Pistol / Hand GunsRevolverUsed£ 1,300
This is an excellent example of a Manhattan Mk V percussion revolver in 36 calibre. The Mk V is easy to identify as it has a two-line New Jersey Address on the top rib and was modified from 5 to 6 shots, quite a logical thing to do but this only happened in the last series. What is remarkable is that they were able to use the original cylinder tooling so the diameter of the cylinder and the roll forming impressions are the same as that of the 5 shot cylinder and they are always found with the cylinder stamped with the 1859 patent date.
The Manhattan Arms Company revolvers were ostensibly copying of Colt revolvers but with improvements. The Manhattan revolvers featured a positive lug safety stop that engaged the hammer between cylinders unlike the Colt safety pins that could slip or wear.
Manhattan Firearms produced percussion revolvers until the late 1860’s and it is apparent that they attempted to find a market for their .36 calibre revolvers in England and several of them have appeared with London proof marks as indeed are exhibited on this example.
The revolver has evidently been properly maintained and has a good bore and locks and cocks on half and full cock as it should do. This revolver was previously held on a firearms certificate but was removed from the certificate to allow its sale as an antique.
Manhattan revolvers are rapidly gaining recognition and values are accelerating. A lovely example for any collection that would be difficult to better.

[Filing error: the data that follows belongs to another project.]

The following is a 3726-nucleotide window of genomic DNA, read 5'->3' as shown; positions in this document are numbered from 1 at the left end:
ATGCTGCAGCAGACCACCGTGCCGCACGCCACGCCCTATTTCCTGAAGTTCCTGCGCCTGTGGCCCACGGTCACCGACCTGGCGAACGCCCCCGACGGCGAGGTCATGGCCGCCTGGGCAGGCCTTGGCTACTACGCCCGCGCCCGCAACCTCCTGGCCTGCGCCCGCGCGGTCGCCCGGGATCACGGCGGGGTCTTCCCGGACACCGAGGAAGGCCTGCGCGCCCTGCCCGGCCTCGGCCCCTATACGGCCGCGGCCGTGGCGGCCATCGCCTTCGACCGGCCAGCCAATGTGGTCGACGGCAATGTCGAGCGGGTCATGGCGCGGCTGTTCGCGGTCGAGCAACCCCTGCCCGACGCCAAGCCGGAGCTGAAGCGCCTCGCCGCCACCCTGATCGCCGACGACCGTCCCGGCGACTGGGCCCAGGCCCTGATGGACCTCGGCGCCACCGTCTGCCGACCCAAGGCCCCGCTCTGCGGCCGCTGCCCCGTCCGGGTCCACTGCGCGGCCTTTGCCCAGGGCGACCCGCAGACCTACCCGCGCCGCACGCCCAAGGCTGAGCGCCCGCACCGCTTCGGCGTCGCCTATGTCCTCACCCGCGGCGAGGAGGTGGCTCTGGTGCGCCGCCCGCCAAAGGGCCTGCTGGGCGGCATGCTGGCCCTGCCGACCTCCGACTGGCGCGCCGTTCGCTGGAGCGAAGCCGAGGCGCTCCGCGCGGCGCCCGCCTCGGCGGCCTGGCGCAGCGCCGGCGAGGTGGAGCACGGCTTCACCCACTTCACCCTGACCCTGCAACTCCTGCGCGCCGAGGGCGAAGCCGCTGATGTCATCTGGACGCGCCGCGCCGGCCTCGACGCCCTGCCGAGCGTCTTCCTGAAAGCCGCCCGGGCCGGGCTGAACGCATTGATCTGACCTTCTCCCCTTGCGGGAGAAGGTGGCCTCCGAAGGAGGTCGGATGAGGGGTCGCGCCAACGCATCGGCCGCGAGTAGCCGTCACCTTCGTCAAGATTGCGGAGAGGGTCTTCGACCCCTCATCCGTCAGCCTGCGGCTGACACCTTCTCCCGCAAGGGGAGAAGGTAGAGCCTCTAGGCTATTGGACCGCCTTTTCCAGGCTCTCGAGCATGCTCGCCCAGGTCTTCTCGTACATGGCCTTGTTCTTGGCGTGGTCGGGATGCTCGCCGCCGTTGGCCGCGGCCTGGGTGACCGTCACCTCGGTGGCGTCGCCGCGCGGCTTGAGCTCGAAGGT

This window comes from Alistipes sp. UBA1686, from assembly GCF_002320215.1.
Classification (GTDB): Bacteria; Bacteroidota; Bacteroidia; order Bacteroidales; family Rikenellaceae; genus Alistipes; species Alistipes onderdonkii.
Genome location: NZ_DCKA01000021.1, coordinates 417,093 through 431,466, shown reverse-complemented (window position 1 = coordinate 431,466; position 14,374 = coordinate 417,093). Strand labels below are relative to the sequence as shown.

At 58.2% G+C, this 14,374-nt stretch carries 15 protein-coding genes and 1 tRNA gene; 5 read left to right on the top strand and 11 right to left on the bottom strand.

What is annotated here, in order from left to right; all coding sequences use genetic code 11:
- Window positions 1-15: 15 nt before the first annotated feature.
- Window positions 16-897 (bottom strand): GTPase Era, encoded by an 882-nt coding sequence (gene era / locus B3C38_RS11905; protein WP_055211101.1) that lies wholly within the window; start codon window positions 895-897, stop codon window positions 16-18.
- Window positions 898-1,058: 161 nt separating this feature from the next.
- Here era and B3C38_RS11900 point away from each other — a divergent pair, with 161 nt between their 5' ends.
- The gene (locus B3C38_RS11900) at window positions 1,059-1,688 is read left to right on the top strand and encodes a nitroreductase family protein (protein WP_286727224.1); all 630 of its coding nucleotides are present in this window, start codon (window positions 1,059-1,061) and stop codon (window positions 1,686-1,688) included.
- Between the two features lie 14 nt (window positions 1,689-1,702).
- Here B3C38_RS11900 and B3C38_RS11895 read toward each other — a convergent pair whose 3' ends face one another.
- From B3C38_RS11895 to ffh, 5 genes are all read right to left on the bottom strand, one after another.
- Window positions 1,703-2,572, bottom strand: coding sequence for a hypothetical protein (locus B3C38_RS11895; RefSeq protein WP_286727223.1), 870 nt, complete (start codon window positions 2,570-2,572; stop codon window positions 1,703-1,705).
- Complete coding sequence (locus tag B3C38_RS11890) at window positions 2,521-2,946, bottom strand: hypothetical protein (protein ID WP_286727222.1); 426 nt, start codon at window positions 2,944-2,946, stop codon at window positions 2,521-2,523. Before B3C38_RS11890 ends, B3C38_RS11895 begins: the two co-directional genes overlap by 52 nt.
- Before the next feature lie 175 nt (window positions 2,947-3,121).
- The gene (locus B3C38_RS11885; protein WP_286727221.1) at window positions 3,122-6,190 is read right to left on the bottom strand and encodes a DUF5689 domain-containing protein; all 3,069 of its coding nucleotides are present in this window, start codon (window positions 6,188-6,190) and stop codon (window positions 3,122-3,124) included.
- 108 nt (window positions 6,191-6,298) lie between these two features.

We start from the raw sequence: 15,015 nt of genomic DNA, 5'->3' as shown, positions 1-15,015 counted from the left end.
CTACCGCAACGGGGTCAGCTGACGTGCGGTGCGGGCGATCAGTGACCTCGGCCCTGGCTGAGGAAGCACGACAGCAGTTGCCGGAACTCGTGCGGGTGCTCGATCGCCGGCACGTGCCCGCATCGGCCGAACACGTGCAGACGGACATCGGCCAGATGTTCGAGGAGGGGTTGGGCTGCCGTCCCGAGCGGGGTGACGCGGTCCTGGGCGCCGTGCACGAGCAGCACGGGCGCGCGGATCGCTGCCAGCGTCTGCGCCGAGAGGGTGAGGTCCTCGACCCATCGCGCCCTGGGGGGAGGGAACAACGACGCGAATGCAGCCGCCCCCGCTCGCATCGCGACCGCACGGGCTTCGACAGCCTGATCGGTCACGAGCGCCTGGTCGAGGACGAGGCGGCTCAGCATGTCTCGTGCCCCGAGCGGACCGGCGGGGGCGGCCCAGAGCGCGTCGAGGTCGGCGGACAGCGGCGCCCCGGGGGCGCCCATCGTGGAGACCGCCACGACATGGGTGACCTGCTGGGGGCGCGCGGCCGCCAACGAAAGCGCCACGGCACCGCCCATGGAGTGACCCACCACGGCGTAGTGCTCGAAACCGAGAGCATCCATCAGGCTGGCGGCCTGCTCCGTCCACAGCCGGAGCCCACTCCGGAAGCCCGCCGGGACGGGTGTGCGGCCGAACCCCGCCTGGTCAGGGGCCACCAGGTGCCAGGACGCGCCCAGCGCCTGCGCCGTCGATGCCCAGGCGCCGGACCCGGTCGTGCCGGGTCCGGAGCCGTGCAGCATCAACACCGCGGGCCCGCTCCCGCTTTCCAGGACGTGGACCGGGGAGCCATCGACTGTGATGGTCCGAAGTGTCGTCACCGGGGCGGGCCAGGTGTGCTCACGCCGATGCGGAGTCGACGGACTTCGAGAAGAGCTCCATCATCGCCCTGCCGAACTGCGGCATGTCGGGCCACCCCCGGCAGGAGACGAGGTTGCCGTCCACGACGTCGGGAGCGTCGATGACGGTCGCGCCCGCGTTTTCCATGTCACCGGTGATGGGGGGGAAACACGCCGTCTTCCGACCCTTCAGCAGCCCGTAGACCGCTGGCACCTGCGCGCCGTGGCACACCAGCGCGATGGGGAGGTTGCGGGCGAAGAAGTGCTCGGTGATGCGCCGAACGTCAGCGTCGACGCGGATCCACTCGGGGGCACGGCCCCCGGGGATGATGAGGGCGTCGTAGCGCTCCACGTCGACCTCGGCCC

The Manhattan Fire Arms Manufacturing Co. was founded by a group of New Jersey businessmen in 1856. Their goal was to take advantage of Colt's patent for revolving firearms that was due to expire in 1857. The founders hired Thomas Bacon to become the Superintendent of Manufacturing. Manufacturing began in Norwich, Connecticut and in 1859 moved to Newark, New Jersey. Thomas Bacon remained in Norwich and started his own firearms company. During their existence, Manhattan Firearms produced approximately 175,000 pistols. Only Colt, Remington, and Winchester produced more guns during this era in which included the Civil War.
While waiting for Colt's patent to expire, Manhattan first made copies of American firearms that no longer had patent protection. These included pepper boxes and various single-shot designs. Shortly thereafter, they turned their attention to making Colt-style revolvers in both the .31 calibre Pocket and .36 calibre Navy styles. Manhattan patented an extra set of cylinder safety notches on these models. Manhattan’s can be easily identified by the many notches on their cylinders as demonstrated by this example.
After the Civil War, Manhattan production primarily consisted of a copy of the Smith & Wesson .22 calibre cartridge revolver and a single-shot boot pistol under the name "HERO". Manhattan changed its name in 1868 to American Standard Tool Company and began to market industrial tools as well as firearms. American Standard Tool closed during the financial panic of 1873.Manhattan Firearms also manufactured guns under the trade names "Hero”, “London Pistol Company", and "American Standard Tool". To learn about Manhattan Firearms read the book by Waldo E Nutter (Who wouldn't buy a book by an author named Waldo Nutter!)
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